When we arrived at the church, there was scaffolding everywhere--no one had told us about the summer-long construction project! Music is so important to us, especially to Ben, and the songs for the liturgy included “Nearer My God to Thee” and “Love Divine All Loves Excelling,” accompanied by a beautiful organist and trumpeter.

We spent significant time choosing the Mass readings--Isaiah 43:1-3a, Psalm 128, Ephesians 5:2, 21-33, and Matthew 10:5a, 8-16--and writing our own petitions. It was incredibly special to share with our loved ones the words that spoke to us.

Our priest, Fr. Appel, gave the most beautiful homily. He spoke of the roots of the word "marriage," coming from the idea of “throwing your lot in” with another; in other words, taking a gamble. He explained that marriage is not intended for those who plan their entire future or have set expectations. Marriage is saying yes to the risk of committing your entire life to another.

Nearly every bride says her wedding day goes too fast; that she blinks and it’s over. We didn’t feel that way, and I credit it a single decision: to eat dinner by ourselves. Ben and I escaped to a side room during the cocktail hour to a side room and spent twenty minutes as just the two of us. Instead of running around, this time slowed us down and re-centered our focus: we had just gotten married! In the quiet, we were able to reflect on and celebrate what had just taken place.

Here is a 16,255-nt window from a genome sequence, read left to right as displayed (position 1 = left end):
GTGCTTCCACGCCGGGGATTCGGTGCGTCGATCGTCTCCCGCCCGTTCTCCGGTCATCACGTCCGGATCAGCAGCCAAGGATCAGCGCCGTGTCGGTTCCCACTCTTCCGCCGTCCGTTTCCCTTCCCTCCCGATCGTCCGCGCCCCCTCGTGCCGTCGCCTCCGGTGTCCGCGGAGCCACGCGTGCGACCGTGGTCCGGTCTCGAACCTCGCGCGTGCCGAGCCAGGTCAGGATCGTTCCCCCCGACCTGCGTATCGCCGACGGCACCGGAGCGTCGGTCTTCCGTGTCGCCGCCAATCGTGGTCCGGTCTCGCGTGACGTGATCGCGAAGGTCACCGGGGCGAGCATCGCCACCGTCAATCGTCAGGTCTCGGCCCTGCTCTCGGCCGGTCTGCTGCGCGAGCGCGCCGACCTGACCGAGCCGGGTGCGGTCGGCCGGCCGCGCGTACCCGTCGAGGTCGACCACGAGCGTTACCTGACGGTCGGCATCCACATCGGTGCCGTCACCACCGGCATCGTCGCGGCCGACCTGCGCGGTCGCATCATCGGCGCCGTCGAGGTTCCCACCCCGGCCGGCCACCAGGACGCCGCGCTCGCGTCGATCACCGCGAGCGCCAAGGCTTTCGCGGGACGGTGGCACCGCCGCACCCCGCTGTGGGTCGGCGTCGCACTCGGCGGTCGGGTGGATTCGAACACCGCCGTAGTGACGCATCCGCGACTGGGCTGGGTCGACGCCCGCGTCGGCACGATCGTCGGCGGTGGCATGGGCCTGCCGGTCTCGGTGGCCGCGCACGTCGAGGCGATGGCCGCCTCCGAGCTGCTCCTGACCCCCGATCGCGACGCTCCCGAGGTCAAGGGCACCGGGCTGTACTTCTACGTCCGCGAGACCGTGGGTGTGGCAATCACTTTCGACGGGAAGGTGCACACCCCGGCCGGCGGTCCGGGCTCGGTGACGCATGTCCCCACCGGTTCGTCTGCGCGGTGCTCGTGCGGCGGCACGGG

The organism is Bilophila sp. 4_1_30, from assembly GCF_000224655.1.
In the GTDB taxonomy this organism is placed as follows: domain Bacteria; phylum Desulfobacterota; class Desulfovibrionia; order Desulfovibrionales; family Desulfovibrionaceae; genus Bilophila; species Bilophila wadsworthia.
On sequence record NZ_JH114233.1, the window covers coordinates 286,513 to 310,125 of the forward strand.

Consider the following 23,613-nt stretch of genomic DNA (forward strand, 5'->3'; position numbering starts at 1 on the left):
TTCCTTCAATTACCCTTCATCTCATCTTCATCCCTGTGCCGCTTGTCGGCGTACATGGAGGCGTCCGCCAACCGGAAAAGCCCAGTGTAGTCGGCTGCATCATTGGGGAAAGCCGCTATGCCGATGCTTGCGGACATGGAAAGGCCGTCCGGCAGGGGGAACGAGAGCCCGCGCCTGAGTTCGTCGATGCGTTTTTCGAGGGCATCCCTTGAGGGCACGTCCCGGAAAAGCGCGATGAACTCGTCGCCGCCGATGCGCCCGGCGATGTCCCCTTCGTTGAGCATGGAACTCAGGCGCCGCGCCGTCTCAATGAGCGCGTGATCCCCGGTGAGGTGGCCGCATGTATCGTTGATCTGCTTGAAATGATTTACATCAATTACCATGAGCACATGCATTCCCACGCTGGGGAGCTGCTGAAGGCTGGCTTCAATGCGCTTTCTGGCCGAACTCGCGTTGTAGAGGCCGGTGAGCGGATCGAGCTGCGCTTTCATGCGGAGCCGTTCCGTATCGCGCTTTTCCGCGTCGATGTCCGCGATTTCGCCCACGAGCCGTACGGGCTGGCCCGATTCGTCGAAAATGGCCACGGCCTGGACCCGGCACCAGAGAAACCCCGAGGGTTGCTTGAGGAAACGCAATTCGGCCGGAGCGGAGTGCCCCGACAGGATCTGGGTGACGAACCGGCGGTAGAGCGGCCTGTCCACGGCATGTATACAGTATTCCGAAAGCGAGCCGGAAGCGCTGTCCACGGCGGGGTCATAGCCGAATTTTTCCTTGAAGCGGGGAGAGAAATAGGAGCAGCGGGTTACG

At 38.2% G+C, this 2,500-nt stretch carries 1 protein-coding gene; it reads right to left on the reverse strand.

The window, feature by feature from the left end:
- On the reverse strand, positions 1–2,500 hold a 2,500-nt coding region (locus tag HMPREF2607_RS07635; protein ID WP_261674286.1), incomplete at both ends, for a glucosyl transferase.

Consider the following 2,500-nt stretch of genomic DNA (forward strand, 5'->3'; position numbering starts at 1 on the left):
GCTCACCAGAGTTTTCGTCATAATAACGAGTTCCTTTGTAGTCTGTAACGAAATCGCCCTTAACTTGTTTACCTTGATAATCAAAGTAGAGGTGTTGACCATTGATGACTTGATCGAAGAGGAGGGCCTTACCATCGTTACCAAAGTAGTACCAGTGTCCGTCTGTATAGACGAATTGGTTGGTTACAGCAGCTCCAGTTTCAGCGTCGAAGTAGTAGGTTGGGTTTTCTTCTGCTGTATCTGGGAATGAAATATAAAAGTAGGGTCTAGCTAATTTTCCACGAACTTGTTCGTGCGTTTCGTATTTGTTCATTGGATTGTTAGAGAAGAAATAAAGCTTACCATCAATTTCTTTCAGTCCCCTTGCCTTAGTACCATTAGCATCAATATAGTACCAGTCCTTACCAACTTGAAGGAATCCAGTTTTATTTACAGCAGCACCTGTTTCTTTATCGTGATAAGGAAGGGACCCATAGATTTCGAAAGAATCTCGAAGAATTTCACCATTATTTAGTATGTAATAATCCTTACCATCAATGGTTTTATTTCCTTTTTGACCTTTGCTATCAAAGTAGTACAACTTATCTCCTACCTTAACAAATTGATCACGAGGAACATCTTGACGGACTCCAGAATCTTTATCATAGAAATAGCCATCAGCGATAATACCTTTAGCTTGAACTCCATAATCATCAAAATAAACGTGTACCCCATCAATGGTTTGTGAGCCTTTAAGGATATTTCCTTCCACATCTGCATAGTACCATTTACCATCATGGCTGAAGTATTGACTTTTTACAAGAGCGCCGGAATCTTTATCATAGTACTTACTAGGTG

Our reception venue was a beautiful club established in the 1800s, with wood paneling, antique lighting, a ballroom, and even an old-style bowling alley. We enjoyed having multiple spaces for hosting. The cocktail hour was held on the main floor of the building, where a wraparound porch overlooks an expansive front lawn prepared with tables, drinks, and yard games. Dinner and dancing were held upstairs in the ballroom, featuring chandeliers, wood floors, and a balcony. The movement was a key factor in the atmosphere--we wanted to transition our guests between relaxed socializing for cocktails, intimate dinner party vibes for dinner, and lively dancing for the rest of the night.

For reception décor, we sent our families on a mission to buy as many candles as possible. The room was aglow with over 800 candles in crystal holders Ben’s dad has collected over the years. My mom sewed all 88 yards of the table runners we used.

There were so many happy tears on our wedding day, particularly when my dad asked to cut our first dance short because he just couldn’t take it anymore! We danced to the lullaby he sung my sister and I every night before bed.

All of the speeches were beautiful, but my dad’s especially. He brought out the 2x4 board my family had used to measure our heights as children. He got out the measuring book and pencil, and measured Ben on our childhood memory, making him officially a part of the family. He also prepared the back of the board for the next generation of grandkids.